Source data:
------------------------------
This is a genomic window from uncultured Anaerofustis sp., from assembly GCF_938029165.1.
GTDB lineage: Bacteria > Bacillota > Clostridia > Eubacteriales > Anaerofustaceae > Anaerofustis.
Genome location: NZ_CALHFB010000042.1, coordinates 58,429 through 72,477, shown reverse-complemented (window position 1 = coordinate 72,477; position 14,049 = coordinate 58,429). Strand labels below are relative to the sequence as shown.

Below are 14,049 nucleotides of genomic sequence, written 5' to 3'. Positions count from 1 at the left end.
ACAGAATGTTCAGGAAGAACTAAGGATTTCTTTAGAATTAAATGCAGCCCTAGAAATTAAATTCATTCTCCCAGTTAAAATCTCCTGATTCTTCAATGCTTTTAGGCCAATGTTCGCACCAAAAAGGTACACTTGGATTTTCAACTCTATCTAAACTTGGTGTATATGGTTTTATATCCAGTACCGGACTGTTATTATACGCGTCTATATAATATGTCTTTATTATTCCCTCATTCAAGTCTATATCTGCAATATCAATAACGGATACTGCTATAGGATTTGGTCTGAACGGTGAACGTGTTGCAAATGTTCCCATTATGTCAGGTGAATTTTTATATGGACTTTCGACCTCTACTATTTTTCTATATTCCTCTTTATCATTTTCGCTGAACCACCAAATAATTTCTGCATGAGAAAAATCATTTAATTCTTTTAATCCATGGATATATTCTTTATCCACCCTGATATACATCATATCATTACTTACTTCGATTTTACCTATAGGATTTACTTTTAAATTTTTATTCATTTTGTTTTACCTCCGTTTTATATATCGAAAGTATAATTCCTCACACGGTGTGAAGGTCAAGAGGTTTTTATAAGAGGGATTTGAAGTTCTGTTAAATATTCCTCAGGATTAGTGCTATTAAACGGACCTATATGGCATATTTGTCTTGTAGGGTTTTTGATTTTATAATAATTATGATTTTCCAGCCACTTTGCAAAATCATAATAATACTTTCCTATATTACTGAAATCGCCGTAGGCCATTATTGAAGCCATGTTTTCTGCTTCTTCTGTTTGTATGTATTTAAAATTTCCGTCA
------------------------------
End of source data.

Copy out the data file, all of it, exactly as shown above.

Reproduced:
This is a genomic window from uncultured Anaerofustis sp., from assembly GCF_938029165.1.
GTDB lineage: Bacteria > Bacillota > Clostridia > Eubacteriales > Anaerofustaceae > Anaerofustis.
Genome location: NZ_CALHFB010000042.1, coordinates 58,429 through 72,477, shown reverse-complemented (window position 1 = coordinate 72,477; position 14,049 = coordinate 58,429). Strand labels below are relative to the sequence as shown.

Below are 14,049 nucleotides of genomic sequence, written 5' to 3'. Positions count from 1 at the left end.
ACAGAATGTTCAGGAAGAACTAAGGATTTCTTTAGAATTAAATGCAGCCCTAGAAATTAAATTCATTCTCCCAGTTAAAATCTCCTGATTCTTCAATGCTTTTAGGCCAATGTTCGCACCAAAAAGGTACACTTGGATTTTCAACTCTATCTAAACTTGGTGTATATGGTTTTATATCCAGTACCGGACTGTTATTATACGCGTCTATATAATATGTCTTTATTATTCCCTCATTCAAGTCTATATCTGCAATATCAATAACGGATACTGCTATAGGATTTGGTCTGAACGGTGAACGTGTTGCAAATGTTCCCATTATGTCAGGTGAATTTTTATATGGACTTTCGACCTCTACTATTTTTCTATATTCCTCTTTATCATTTTCGCTGAACCACCAAATAATTTCTGCATGAGAAAAATCATTTAATTCTTTTAATCCATGGATATATTCTTTATCCACCCTGATATACATCATATCATTACTTACTTCGATTTTACCTATAGGATTTACTTTTAAATTTTTATTCATTTTGTTTTACCTCCGTTTTATATATCGAAAGTATAATTCCTCACACGGTGTGAAGGTCAAGAGGTTTTTATAAGAGGGATTTGAAGTTCTGTTAAATATTCCTCAGGATTAGTGCTATTAAACGGACCTATATGGCATATTTGTCTTGTAGGGTTTTTGATTTTATAATAATTATGATTTTCCAGCCACTTTGCAAAATCATAATAATACTTTCCTATATTACTGAAATCGCCGTAGGCCATTATTGAAGCCATGTTTTCTGCTTCTTCTGTTTGTATGTATTTAAAATTTCCGTCA